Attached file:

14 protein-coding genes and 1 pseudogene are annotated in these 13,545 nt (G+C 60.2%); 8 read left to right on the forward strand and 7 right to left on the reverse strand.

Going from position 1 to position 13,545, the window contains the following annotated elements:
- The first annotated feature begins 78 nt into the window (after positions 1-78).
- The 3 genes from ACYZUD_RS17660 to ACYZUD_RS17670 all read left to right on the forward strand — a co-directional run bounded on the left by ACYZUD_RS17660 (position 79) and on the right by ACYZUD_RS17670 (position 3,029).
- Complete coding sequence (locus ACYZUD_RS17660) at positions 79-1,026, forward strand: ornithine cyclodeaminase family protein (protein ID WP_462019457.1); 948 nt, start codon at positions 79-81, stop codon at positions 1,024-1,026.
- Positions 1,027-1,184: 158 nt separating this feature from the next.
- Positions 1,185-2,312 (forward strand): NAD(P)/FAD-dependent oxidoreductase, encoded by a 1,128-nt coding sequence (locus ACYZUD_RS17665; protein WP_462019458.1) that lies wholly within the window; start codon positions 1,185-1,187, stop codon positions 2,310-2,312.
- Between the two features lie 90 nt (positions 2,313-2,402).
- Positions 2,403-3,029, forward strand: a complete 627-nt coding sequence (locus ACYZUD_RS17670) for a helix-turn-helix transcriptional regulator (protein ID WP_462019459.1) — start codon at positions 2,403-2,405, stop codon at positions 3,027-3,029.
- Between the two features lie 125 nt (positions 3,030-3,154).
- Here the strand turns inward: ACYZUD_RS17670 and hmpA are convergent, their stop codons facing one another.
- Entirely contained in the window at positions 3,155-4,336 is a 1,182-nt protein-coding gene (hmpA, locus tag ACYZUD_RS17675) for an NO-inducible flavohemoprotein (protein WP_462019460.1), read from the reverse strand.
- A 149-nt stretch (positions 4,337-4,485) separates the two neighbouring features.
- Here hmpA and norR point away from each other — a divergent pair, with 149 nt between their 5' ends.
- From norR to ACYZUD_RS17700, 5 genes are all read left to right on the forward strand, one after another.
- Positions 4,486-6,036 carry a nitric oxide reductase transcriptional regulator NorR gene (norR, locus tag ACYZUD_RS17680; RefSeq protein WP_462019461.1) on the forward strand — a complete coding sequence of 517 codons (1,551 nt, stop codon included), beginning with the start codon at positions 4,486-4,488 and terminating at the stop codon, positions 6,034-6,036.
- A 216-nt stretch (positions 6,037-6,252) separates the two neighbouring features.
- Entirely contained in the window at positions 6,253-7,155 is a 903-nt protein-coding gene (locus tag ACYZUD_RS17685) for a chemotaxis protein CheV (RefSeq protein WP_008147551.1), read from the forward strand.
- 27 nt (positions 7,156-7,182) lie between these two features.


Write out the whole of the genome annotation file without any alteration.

14 protein-coding genes and 1 pseudogene are annotated in these 13,545 nt (G+C 60.2%); 8 read left to right on the forward strand and 7 right to left on the reverse strand.

Going from position 1 to position 13,545, the window contains the following annotated elements:
- The first annotated feature begins 78 nt into the window (after positions 1-78).
- The 3 genes from ACYZUD_RS17660 to ACYZUD_RS17670 all read left to right on the forward strand — a co-directional run bounded on the left by ACYZUD_RS17660 (position 79) and on the right by ACYZUD_RS17670 (position 3,029).
- Complete coding sequence (locus ACYZUD_RS17660) at positions 79-1,026, forward strand: ornithine cyclodeaminase family protein (protein ID WP_462019457.1); 948 nt, start codon at positions 79-81, stop codon at positions 1,024-1,026.
- Positions 1,027-1,184: 158 nt separating this feature from the next.
- Positions 1,185-2,312 (forward strand): NAD(P)/FAD-dependent oxidoreductase, encoded by a 1,128-nt coding sequence (locus ACYZUD_RS17665; protein WP_462019458.1) that lies wholly within the window; start codon positions 1,185-1,187, stop codon positions 2,310-2,312.
- Between the two features lie 90 nt (positions 2,313-2,402).
- Positions 2,403-3,029, forward strand: a complete 627-nt coding sequence (locus ACYZUD_RS17670) for a helix-turn-helix transcriptional regulator (protein ID WP_462019459.1) — start codon at positions 2,403-2,405, stop codon at positions 3,027-3,029.
- Between the two features lie 125 nt (positions 3,030-3,154).
- Here the strand turns inward: ACYZUD_RS17670 and hmpA are convergent, their stop codons facing one another.
- Entirely contained in the window at positions 3,155-4,336 is a 1,182-nt protein-coding gene (hmpA, locus tag ACYZUD_RS17675) for an NO-inducible flavohemoprotein (protein WP_462019460.1), read from the reverse strand.
- A 149-nt stretch (positions 4,337-4,485) separates the two neighbouring features.
- Here hmpA and norR point away from each other — a divergent pair, with 149 nt between their 5' ends.
- From norR to ACYZUD_RS17700, 5 genes are all read left to right on the forward strand, one after another.
- Positions 4,486-6,036 carry a nitric oxide reductase transcriptional regulator NorR gene (norR, locus tag ACYZUD_RS17680; RefSeq protein WP_462019461.1) on the forward strand — a complete coding sequence of 517 codons (1,551 nt, stop codon included), beginning with the start codon at positions 4,486-4,488 and terminating at the stop codon, positions 6,034-6,036.
- A 216-nt stretch (positions 6,037-6,252) separates the two neighbouring features.
- Entirely contained in the window at positions 6,253-7,155 is a 903-nt protein-coding gene (locus tag ACYZUD_RS17685) for a chemotaxis protein CheV (RefSeq protein WP_008147551.1), read from the forward strand.
- 27 nt (positions 7,156-7,182) lie between these two features.